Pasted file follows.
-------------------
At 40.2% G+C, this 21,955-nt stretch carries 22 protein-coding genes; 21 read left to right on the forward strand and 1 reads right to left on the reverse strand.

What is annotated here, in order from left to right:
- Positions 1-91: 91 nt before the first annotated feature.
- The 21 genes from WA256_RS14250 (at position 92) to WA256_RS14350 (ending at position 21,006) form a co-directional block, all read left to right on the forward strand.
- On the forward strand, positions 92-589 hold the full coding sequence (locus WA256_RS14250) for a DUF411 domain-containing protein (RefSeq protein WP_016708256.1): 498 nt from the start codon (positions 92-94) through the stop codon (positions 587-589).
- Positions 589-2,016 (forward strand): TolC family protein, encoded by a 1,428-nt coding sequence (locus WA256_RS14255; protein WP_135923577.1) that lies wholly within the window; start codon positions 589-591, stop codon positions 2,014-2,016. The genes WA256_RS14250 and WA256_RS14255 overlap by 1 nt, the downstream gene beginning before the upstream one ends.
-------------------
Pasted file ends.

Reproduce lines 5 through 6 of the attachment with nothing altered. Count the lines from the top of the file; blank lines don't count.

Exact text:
- On the forward strand, positions 92-589 hold the full coding sequence (locus WA256_RS14250) for a DUF411 domain-containing protein (RefSeq protein WP_016708256.1): 498 nt from the start codon (positions 92-94) through the stop codon (positions 587-589).
- Positions 589-2,016 (forward strand): TolC family protein, encoded by a 1,428-nt coding sequence (locus WA256_RS14255; protein WP_135923577.1) that lies wholly within the window; start codon positions 589-591, stop codon positions 2,014-2,016. The genes WA256_RS14250 and WA256_RS14255 overlap by 1 nt, the downstream gene beginning before the upstream one ends.